TAE AEROSPACE will develop its Turbine Engine Maintenance Facility (TEMF) in Bundamba, South East Queensland, to support in-country sustainment of Australia’s fifth-generation F-35 Joint Strike fighter jets.
The TEMF will enable deeper-level maintenance, where JSF F135 engine modules are disassembled, repaired and reassembled for testing, according to Minister for Defence, Christopher Pyne.
“TAE Aerospace’s new facility will support maintenance, repair, overhaul and upgrade (MRO&U) activities for not only Australian F135 engines but also engines from around the Asia Pacific region and the world,” Mr Pyne said.
“TAE Aerospace is 100 percent Australian-owned with 237 employees at several sites across Australia, with contracts to support Classic Hornet, Super Hornet, Growler and M1 Abram tank engines.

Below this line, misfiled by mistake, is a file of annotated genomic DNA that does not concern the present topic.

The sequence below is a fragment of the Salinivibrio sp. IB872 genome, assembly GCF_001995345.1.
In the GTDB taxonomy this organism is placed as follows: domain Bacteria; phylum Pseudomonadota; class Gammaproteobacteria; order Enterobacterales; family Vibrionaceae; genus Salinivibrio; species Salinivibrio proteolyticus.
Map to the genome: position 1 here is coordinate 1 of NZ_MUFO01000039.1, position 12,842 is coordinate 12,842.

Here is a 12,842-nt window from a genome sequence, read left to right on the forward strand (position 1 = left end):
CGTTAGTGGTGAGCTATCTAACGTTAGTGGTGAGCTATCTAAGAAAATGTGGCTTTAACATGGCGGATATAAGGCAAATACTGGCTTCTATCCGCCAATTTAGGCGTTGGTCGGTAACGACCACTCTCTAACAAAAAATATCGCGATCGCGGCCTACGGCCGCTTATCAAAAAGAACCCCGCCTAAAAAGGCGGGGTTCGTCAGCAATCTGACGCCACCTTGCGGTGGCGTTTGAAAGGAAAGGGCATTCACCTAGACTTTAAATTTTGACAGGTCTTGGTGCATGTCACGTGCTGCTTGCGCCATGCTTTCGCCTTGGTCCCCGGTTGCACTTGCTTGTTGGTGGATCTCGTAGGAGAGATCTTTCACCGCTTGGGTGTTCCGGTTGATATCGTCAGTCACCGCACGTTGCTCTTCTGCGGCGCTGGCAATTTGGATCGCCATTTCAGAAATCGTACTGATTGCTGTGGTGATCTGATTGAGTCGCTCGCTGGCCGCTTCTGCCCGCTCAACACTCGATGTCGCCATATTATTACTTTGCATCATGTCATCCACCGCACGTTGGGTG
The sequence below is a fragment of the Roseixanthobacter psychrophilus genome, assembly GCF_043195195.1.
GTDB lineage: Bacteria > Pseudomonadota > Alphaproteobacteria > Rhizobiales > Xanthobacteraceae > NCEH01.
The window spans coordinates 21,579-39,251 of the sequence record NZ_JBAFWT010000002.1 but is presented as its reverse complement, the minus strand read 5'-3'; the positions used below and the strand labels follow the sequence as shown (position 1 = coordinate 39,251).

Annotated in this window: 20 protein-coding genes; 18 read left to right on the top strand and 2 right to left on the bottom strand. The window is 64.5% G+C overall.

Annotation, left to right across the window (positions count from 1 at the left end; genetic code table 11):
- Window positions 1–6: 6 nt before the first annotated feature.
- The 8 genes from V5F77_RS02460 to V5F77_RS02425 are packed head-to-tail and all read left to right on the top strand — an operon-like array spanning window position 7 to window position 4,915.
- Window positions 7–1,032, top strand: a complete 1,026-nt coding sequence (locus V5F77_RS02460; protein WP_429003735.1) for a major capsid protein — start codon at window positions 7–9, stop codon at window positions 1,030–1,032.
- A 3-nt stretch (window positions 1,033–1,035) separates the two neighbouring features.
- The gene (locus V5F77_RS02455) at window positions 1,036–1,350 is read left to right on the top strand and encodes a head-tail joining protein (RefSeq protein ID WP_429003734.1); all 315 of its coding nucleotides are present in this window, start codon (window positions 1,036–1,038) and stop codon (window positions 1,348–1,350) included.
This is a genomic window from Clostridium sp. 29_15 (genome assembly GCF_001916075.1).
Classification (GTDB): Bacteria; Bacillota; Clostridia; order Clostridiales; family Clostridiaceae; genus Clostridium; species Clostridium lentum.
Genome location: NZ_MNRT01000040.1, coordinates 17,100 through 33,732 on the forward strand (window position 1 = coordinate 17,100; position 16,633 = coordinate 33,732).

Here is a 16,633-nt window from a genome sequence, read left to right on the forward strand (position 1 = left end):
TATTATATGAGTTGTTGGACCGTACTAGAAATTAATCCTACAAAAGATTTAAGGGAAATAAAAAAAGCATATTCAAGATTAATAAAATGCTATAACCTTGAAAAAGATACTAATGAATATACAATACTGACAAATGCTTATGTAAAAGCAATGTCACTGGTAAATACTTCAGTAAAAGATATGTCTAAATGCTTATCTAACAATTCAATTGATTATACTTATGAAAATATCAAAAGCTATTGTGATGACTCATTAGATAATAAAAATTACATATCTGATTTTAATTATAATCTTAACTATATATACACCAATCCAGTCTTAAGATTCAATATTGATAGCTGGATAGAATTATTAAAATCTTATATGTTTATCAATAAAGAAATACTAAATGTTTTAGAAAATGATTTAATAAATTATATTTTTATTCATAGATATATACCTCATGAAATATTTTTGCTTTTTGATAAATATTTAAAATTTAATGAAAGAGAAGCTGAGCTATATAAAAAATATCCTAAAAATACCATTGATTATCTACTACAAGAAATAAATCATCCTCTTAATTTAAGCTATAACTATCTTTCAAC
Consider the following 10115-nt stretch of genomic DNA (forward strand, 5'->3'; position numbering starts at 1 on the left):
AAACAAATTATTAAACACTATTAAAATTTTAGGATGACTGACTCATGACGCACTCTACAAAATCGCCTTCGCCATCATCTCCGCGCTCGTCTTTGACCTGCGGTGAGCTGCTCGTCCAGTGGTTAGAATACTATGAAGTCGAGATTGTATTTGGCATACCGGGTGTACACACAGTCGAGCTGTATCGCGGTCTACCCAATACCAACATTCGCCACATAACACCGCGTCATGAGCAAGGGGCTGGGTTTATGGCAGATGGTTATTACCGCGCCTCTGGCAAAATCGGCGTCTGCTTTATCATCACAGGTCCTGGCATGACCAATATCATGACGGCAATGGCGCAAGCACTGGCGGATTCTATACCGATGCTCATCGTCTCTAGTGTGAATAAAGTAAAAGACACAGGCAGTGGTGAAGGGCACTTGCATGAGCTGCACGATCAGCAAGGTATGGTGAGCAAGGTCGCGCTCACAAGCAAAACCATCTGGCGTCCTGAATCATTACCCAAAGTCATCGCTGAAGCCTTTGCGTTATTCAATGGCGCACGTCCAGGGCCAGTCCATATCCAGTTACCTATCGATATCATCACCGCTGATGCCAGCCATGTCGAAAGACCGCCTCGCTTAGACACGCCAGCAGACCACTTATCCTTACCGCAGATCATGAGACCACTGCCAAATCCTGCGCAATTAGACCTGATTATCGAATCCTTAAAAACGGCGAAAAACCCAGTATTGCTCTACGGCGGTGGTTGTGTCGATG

“The addition of the F135 engine MRO&U activities will add a minimum of 15 aerospace technician jobs to its workforce and up to 85 additional jobs as part of the future F-35 Global Support Solution.”
The Australian Government has approved the acquisition of 72 F-35A JSF aircraft to replace the current fleet of 71 ageing F/A-18A/B Classic Hornets.
“The global F-35 Program has had a positive impact on Australia’s growing defence industry, which has collectively been awarded in excess of $1 billion in production contracts and will support up to 5000 Australian jobs by 2023,” Mr Pyne said.